Memorize, Exams and Results. Repeat.

From Korean Herald “Korea enters Suneung Mode”. Suneung is the Korean equivalent of SAT and A-levels.

A Korean-Canadian, I have lived in Canada for ten years. After completing elementary school, I left Korea, a rapidly changing place. Unfortunately, I missed the ever-changing trends of slangs, fashion and food. However, I fortuitously avoided the notorious Korean educational system.

Kids are sent to preparatory academies (after-school) before they enter an elementary school. Middle school students learn high school and university level math, science and English to win competitive high school admissions. High school students usually spend twelve hours per day on studying, which peaks during twelfth grade, when their tolerance to disruption or distraction is at its nadir. You insult them slightly, a punch could land on your face.

Right, they are studying for the College Scholastic Ability Test (CSAT, also “Suneung”), globally known for its difficulty. For example, CSAT has many sections, one of which is English; even native English speakers have trouble answering the questions. A top mark in Suneung could land you to one of the top Korean universities. Congratulations, you are then set for life. Just academics, no extra-curriculars, are needed to set yourself apart. Just one exam, not many like SAT IIs and Advanced Placement exams. Hell, people get accepted to a medical/law school by getting perfect scores on Suneung alone.

Link to this video:

To prepare for the once-a-year momentous exam (mid-November), Korean kids are forced to participate in this life-long academic marathon. I have seen people who got exhausted early on. A person I know was ranked top 5% in his grade once, but now shuns away from academics due to his sheer hatred against the system and exhaustion. A potential academic superstar, he currently attends a sub-par school. The publicized class ranking system distresses students and parents furthermore. Sabotages are rampant. Jealousy explodes. Not just the children, but also the parents would be a part of the competition maelstrom.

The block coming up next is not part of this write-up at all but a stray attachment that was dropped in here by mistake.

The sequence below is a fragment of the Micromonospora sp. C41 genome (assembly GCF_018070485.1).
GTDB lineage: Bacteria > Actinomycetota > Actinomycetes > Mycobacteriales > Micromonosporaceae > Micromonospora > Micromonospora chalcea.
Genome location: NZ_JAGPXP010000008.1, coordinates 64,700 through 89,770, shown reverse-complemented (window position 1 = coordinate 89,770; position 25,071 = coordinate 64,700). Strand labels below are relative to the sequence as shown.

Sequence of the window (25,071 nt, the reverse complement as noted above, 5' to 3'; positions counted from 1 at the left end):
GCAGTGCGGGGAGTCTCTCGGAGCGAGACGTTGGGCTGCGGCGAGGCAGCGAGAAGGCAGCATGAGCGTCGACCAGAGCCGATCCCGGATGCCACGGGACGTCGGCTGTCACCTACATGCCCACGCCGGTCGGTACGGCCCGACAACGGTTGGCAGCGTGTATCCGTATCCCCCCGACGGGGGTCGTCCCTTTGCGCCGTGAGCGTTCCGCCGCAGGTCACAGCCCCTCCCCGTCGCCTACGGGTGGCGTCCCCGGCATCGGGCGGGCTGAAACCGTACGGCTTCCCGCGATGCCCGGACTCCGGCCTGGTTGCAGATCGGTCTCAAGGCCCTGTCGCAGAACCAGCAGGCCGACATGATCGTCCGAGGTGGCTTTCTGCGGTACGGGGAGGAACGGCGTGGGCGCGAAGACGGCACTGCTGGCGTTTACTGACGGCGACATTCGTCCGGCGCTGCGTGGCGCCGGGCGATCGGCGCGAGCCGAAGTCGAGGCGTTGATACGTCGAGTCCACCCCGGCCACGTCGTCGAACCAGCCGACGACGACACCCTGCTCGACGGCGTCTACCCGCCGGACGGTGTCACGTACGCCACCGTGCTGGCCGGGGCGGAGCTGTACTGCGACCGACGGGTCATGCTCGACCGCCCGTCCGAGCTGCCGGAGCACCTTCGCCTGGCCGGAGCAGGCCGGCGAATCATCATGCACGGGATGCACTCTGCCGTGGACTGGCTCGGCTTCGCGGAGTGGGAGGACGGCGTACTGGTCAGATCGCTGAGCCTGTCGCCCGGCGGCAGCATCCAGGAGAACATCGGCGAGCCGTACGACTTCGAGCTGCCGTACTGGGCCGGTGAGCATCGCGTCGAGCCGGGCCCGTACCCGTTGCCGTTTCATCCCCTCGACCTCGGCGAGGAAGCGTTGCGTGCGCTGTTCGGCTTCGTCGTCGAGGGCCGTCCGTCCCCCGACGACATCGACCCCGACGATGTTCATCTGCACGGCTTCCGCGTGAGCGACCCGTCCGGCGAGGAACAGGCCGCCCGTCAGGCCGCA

Recently having completed my undergraduate degree in Cell Biology with decent marks at a Canadian university, where competition is fierce, I have vicariously experienced the diabolical Korean education system. However, I have given up my life for exam results twelve years later than my Korean counterparts.

I have blindly memorized lecture contents, just as the Koreans do. I have transcribed verbatim to what the professors said during lectures, just as the Koreans do. I have highlighted, underlined and memorized the transcripts, just as the Koreans do. Not surprisingly, the contents oftentimes evaporate out of my skull soon after I write my exams. I memorized, wrote exams and got the marks. Repeat. I just followed the system and a growing realization that the contents are painfully dull had to be shelved elsewhere in my mind.

The program has taught me to follow and obey the system and accept random facts, just like the Korean system. But what now? Could I do this even more? No, I need a break. I want to think again and ask questions. No more suffocation and shove of information.

Some Koreans can tolerate the system for their entire lives and be successful, whereas I have trouble accepting that I have spent four years of my life for the system. So, who am I? A Korean or Canadian? Have I so distanced myself from the Korean culture that I find blindly following the system unacceptable?


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